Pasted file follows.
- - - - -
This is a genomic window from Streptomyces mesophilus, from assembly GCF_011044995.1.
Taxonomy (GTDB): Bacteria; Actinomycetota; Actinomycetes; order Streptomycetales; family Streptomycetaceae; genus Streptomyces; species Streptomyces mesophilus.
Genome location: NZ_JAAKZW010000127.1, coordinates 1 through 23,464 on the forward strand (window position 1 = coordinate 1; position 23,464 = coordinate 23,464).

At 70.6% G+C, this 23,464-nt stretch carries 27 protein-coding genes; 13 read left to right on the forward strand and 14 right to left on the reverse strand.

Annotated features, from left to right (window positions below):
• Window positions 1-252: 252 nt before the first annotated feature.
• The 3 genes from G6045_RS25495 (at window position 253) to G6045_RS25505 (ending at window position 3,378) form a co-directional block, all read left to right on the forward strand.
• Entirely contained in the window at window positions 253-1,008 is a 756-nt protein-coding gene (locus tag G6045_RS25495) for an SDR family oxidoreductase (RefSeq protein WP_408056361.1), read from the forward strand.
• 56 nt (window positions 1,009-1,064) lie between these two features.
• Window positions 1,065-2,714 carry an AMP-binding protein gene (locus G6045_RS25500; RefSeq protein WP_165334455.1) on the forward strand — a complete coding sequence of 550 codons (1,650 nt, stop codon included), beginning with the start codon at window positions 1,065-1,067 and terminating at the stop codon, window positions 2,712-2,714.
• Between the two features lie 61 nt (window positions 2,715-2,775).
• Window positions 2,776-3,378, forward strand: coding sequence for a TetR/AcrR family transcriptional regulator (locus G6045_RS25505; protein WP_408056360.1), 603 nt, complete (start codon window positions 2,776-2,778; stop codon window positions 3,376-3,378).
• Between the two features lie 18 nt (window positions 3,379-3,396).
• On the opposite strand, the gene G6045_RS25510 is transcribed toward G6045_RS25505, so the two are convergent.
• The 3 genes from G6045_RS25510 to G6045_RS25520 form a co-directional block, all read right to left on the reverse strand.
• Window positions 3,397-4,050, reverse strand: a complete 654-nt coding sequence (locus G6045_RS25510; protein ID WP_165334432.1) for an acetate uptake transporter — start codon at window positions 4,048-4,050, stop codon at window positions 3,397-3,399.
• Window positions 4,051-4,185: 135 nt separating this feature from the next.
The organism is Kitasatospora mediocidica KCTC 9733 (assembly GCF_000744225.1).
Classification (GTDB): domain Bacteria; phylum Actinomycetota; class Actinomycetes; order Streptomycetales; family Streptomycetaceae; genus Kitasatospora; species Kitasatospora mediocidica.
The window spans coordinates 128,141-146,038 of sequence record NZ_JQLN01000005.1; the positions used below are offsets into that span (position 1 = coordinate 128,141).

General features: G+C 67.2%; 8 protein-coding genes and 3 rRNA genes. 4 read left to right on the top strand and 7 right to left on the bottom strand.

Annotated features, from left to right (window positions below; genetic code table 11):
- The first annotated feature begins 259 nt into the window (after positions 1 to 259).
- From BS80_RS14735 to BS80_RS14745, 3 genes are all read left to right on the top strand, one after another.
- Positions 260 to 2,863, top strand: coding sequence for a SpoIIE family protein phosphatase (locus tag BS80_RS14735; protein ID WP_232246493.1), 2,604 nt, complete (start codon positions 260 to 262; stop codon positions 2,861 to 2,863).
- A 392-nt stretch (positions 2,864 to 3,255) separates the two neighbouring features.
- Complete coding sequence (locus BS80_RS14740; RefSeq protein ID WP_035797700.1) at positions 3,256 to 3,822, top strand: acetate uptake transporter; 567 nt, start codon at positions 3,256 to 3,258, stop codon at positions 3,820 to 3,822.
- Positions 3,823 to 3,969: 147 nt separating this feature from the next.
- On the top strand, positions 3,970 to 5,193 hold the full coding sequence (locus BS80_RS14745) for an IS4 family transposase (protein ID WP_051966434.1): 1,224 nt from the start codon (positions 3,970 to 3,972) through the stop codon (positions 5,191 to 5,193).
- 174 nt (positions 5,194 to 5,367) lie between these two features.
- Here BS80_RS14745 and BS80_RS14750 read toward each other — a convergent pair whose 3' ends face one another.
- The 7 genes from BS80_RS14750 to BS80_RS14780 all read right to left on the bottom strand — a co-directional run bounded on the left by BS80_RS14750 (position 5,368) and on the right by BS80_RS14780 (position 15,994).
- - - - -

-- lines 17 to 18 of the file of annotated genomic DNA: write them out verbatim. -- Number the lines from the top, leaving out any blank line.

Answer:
• Window positions 4,051-4,185: 135 nt separating this feature from the next.
The organism is Kitasatospora mediocidica KCTC 9733 (assembly GCF_000744225.1).